In the past several years, a movement of feminist and social justice-oriented hackerspaces has made itself visible in different parts of the world, more precisely in Australia, Europe and now on the West Coast of the United States. These spaces rely and are founded on specific feminist principles in order to counter patriarchy and other forms of oppression. This article tells the story of FemHack, the emerging feminist hackerspace in Montreal. A comparatively recent initiative of feminists who enjoy hacking and do-it-yourself activities, the community's main goals are to invite more feminists into the broader hacker movement and to start a discussion about feminist participation within the worldwide hacker culture and politics.
Image : stoopt, The building Blocks of FemHack, 2014.
Feminist HackerSpaces Around the World
The rapid spread of hackerspaces in Europe and North America in the past decade has opened new possibilities for technologically apt and curious individuals to practice and experiment with technology in informal and unconventional ways. Regardless of their location and despite commonly approved principles of openness, hackerspaces in general have a hard time attracting and retaining individuals such as women, people of colour, and gender non-conformists - in other words, individuals representing minorities in the field of technologies today.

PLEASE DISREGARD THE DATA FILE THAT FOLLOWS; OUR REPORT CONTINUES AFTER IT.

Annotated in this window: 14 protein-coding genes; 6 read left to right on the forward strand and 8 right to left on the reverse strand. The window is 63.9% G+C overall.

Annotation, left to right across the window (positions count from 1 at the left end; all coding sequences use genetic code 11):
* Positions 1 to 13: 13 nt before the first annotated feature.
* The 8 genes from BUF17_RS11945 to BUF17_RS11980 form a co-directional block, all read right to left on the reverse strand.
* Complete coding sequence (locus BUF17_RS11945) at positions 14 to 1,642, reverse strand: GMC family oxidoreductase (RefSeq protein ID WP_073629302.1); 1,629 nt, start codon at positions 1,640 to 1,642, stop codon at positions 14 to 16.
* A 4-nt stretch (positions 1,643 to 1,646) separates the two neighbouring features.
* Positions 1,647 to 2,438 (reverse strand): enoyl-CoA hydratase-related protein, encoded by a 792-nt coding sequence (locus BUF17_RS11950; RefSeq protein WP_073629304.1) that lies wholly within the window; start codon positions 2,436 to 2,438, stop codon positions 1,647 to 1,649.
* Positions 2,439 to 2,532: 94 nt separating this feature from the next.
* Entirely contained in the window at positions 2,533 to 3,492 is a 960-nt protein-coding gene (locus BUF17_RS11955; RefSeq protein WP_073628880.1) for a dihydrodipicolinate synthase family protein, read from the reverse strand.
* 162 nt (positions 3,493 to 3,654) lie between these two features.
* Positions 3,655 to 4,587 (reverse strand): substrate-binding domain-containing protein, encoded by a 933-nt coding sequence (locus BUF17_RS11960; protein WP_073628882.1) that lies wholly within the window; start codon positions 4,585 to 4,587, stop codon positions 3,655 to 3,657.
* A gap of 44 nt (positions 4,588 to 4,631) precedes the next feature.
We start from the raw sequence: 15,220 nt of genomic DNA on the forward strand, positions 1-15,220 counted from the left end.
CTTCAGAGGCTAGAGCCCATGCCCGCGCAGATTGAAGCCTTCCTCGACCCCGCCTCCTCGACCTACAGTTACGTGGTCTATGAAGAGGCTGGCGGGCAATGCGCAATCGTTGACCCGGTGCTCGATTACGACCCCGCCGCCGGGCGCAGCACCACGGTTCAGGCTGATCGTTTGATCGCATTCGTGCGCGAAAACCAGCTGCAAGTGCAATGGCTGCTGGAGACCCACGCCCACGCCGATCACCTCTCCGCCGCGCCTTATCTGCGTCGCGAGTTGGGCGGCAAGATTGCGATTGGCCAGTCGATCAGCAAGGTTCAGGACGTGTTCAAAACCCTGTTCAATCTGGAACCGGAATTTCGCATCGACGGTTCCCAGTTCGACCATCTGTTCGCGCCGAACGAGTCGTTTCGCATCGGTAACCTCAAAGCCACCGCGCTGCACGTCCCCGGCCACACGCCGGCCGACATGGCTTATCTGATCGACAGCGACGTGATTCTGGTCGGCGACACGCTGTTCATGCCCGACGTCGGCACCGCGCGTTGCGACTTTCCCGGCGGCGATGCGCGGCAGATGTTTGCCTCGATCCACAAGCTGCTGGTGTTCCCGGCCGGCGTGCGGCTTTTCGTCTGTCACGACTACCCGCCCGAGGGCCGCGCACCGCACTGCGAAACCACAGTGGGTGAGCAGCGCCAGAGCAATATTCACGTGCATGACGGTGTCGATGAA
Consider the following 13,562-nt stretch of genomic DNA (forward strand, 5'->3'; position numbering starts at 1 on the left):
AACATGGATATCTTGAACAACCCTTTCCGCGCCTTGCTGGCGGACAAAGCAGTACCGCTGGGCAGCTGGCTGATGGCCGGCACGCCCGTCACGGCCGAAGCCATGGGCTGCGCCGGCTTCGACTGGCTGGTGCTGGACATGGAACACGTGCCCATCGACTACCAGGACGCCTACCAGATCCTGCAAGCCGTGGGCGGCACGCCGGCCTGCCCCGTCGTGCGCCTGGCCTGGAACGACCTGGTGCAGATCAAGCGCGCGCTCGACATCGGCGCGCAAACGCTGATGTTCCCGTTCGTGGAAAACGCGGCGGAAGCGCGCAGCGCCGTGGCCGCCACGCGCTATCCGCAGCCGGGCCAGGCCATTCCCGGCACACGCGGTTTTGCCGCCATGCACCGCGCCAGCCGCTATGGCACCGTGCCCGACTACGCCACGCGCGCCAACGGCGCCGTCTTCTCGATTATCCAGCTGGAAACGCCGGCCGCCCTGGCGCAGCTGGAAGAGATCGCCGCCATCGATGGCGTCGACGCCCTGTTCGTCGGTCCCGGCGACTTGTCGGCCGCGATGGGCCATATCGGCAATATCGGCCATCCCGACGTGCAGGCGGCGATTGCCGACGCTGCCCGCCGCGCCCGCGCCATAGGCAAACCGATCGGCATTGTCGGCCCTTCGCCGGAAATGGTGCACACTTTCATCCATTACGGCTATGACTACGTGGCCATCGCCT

Even if there are fewer women than men invested in technology and hacking in general, there are those who have joined the numerous hackerspaces and geek communities around the world. They have created venues for feminists to practice learning technology on their own terms, rather than in competitive ways offered by their cis-male peers. Their obvious interests coincide with those of cis-men in the field: to hack the gadgets and machinery around them, and use their skills to repair, repurpose and adapt items to their personal needs. A movement of non-mainstream hackers, makers and geeks has started, in particular those with interests in feminist activism and social justice, aiming to rethink the concept of openness at the core of the hackerspace project and adapt it to their gender and intersectional struggles.
Feminist hackerspaces attempt to counter experiences of patriarchy and other forms of oppression including sexual harassment and humiliation, as well as racism or micro-aggressions against minorities. They are also founded in an attempt to create spaces where feminist hackers, makers and geeks set the boundaries of their own space from the outset, enabling the development of a new culture that is more attuned to feminist and intersectional principles based on acknowledging and challenging privileges, creating safe spaces for learning and sharing, putting together collective women’s rights projects, etc.